Three editors on rejection and persistence

I finished choosing Shenandoah poems a couple of weeks ago. It’s such a pleasure to accept work, but there was so much strong poetry that I had to turn down, I could have built another good issue out of what I rejected. Honestly, I agonized so much I wondered if I’m cut out for this. Trying to shake it off, I figured I’d use my decision-sharpened mind to start submitting my own poems again–I’ve been delinquent–but I spent most of this week in a spiral of uncertainty (although family worries also contributed to that). I did finally get poems under consideration in a few places. It took me a ton of revision and reading through old folders, as well as research into markets, to make it happen. I’m freshly aware of the odds against making the cut, so I did a lot of hard thinking about the stakes of each poem, trying to delete or change iffy passages as ruthlessly as I could. And now I won’t know how well I managed it for months! 

The Zoom conversation I recently had with Celia Lisset Alvarez and Jen Karetnick therefore felt timely. See here for a recording of “She Persists: Rebounding from Rejection” that includes readings and lots of frank talk about our personal stats. Below are some bonus tracks consisting of their answers to my follow-up questions, plus their bios so you can find out about their many projects. I bolded a few bits that strike me as especially useful and inspiriting. At the very end, look for a few footnotes from me, too.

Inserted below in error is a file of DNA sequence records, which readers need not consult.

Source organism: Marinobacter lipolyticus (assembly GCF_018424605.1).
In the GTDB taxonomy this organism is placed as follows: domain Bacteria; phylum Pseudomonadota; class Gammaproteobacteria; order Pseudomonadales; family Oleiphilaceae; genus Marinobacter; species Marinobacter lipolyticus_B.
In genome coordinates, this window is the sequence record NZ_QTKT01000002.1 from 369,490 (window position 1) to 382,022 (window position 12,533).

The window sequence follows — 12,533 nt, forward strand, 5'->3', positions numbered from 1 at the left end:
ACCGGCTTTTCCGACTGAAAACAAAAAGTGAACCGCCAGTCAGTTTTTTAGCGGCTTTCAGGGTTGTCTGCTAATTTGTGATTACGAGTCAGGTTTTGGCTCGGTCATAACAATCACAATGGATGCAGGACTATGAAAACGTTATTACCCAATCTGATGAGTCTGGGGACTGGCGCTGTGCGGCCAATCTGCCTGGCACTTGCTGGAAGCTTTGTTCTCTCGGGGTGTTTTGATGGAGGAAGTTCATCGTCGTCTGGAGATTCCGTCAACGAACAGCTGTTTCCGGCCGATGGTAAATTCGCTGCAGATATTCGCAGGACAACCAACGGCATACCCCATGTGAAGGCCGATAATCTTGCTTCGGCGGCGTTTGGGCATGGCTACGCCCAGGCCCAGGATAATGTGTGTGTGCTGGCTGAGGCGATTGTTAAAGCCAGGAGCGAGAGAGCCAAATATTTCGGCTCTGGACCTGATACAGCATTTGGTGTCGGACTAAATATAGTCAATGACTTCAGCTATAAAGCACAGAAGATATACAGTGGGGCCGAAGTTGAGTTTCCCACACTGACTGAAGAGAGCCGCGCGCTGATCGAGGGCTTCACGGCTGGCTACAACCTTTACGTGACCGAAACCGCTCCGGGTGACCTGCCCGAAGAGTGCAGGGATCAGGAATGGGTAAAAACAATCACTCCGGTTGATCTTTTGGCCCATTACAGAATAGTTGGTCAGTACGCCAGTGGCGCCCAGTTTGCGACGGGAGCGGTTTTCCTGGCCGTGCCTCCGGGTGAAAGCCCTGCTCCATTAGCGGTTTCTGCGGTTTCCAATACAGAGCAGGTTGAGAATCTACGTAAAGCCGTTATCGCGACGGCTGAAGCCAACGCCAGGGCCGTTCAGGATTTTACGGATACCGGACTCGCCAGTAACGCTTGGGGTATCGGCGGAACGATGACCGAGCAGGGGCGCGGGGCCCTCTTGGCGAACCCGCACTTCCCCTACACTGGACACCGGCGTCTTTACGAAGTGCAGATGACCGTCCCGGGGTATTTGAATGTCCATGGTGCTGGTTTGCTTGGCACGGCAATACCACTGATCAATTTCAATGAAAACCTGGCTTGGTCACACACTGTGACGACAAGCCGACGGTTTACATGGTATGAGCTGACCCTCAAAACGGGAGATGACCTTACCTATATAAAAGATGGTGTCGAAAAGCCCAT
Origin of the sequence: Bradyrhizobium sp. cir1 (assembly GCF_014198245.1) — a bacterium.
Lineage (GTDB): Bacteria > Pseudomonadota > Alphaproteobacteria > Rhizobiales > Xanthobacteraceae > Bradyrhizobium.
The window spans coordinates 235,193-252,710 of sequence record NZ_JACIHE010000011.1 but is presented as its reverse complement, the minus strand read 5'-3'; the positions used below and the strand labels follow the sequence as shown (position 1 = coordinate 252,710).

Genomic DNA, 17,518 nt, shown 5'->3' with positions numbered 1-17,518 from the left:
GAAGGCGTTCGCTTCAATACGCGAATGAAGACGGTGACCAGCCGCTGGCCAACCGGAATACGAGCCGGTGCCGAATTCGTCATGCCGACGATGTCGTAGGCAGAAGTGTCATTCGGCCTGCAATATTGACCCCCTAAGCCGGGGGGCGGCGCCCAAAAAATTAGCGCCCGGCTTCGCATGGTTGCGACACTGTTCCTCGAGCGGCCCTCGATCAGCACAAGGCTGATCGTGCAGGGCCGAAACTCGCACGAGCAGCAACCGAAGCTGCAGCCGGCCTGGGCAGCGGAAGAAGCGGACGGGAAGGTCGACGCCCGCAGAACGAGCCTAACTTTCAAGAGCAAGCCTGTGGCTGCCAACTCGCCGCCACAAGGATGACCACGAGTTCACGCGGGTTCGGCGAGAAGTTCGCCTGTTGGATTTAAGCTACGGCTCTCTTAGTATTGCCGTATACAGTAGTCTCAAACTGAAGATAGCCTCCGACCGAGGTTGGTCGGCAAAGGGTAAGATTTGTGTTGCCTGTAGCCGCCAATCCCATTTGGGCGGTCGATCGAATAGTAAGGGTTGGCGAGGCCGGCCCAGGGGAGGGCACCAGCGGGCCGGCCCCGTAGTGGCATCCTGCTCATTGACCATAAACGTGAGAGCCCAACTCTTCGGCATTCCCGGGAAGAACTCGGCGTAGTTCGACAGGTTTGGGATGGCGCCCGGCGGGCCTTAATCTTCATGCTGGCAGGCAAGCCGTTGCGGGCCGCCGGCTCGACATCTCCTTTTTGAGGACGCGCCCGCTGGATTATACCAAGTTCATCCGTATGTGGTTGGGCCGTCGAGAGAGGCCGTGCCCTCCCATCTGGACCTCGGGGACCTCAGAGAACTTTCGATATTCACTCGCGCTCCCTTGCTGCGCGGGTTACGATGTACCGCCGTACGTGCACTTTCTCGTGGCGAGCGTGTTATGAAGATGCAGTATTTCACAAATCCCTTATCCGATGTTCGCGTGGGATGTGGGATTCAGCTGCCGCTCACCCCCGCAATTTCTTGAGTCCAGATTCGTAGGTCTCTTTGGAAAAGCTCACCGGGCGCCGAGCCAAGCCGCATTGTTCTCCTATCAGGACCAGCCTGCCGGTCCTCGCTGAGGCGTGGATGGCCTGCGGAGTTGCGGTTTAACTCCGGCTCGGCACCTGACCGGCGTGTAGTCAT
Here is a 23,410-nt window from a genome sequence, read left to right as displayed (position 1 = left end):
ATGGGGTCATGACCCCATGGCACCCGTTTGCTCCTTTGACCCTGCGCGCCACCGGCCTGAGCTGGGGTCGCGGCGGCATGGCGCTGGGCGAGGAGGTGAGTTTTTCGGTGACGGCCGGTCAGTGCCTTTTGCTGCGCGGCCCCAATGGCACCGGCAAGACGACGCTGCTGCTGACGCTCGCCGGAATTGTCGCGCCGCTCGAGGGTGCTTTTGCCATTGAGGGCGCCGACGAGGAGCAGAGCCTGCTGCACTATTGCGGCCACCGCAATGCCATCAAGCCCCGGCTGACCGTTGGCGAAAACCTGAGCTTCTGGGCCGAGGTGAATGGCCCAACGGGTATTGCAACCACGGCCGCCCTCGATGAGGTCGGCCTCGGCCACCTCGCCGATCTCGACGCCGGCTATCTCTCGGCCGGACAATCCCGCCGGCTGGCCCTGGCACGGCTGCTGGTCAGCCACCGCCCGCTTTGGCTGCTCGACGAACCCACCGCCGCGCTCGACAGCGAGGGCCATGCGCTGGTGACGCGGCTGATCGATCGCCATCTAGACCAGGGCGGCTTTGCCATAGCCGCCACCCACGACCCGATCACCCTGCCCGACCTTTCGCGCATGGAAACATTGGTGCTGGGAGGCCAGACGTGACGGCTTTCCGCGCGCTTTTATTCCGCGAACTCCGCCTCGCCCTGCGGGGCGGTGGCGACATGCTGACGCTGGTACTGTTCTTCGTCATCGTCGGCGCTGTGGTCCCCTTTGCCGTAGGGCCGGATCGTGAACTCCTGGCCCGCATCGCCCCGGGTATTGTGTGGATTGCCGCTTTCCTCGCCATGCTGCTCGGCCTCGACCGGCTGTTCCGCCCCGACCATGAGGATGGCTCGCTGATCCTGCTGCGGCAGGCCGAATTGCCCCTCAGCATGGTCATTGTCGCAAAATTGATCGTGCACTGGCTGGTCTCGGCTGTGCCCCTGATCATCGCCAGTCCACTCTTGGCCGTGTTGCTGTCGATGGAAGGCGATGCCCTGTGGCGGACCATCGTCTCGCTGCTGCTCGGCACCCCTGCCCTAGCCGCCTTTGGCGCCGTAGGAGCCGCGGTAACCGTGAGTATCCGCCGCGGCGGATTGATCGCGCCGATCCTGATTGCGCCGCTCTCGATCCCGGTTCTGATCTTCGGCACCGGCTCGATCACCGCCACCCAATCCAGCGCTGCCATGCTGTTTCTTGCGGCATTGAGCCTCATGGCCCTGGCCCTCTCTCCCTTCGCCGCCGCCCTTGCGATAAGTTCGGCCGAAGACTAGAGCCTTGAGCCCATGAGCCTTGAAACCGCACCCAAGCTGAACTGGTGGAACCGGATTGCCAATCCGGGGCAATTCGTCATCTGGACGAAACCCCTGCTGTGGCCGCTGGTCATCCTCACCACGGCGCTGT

1. Having work declined can be pretty dispiriting. What’s your best advice about coping with and rebounding from a no?

JK: There’s no denying that rejections sting. And there’s nothing wrong with feeling bad about them for a moment. After all, we’re poets and writers. We feel; that’s what we do. But then you just have to shake it off and get back to work. If that sounds a little too positive like a Taylor Swift lyric, well, so be it. Dwelling on what hasn’t happened can really keep you from moving forward. My best advice is to allow yourself to be disappointed, then turn around and resubmit elsewhere. A lot of elsewheres. Simultaneously submit widely. I shudder when I read a cover letter that tells us they’re only sending these poems to SWWIM Every Day. Why? We allow simultaneous submissions, and we may not get back to you for 1-2 months. Send them elsewhere, too! There are hundreds of journals waiting for your work. You just need to find the one who wants it. It’s like dating – the right editor is out there, waiting to accept the love that you’re offering.